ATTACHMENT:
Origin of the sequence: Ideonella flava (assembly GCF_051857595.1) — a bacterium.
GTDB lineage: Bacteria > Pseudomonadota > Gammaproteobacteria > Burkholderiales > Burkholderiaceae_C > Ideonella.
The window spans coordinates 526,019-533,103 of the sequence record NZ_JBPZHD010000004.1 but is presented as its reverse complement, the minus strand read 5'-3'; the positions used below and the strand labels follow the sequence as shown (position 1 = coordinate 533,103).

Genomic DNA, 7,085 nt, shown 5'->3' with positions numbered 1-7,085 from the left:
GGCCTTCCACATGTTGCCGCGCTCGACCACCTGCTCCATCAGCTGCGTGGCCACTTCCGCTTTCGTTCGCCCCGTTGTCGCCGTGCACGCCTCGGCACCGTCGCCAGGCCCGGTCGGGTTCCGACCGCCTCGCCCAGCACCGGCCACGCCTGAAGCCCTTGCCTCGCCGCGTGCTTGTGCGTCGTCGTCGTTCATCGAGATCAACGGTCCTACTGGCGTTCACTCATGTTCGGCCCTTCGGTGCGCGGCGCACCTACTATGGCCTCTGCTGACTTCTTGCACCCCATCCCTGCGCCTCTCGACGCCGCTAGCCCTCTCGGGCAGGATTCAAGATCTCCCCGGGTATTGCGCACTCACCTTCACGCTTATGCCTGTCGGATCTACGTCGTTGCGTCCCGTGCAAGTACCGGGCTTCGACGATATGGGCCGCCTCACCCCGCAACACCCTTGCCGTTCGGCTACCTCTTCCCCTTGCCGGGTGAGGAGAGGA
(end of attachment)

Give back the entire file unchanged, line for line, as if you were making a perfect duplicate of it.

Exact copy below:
Origin of the sequence: Ideonella flava (assembly GCF_051857595.1) — a bacterium.
GTDB lineage: Bacteria > Pseudomonadota > Gammaproteobacteria > Burkholderiales > Burkholderiaceae_C > Ideonella.
The window spans coordinates 526,019-533,103 of the sequence record NZ_JBPZHD010000004.1 but is presented as its reverse complement, the minus strand read 5'-3'; the positions used below and the strand labels follow the sequence as shown (position 1 = coordinate 533,103).

Genomic DNA, 7,085 nt, shown 5'->3' with positions numbered 1-7,085 from the left:
GGCCTTCCACATGTTGCCGCGCTCGACCACCTGCTCCATCAGCTGCGTGGCCACTTCCGCTTTCGTTCGCCCCGTTGTCGCCGTGCACGCCTCGGCACCGTCGCCAGGCCCGGTCGGGTTCCGACCGCCTCGCCCAGCACCGGCCACGCCTGAAGCCCTTGCCTCGCCGCGTGCTTGTGCGTCGTCGTCGTTCATCGAGATCAACGGTCCTACTGGCGTTCACTCATGTTCGGCCCTTCGGTGCGCGGCGCACCTACTATGGCCTCTGCTGACTTCTTGCACCCCATCCCTGCGCCTCTCGACGCCGCTAGCCCTCTCGGGCAGGATTCAAGATCTCCCCGGGTATTGCGCACTCACCTTCACGCTTATGCCTGTCGGATCTACGTCGTTGCGTCCCGTGCAAGTACCGGGCTTCGACGATATGGGCCGCCTCACCCCGCAACACCCTTGCCGTTCGGCTACCTCTTCCCCTTGCCGGGTGAGGAGAGGA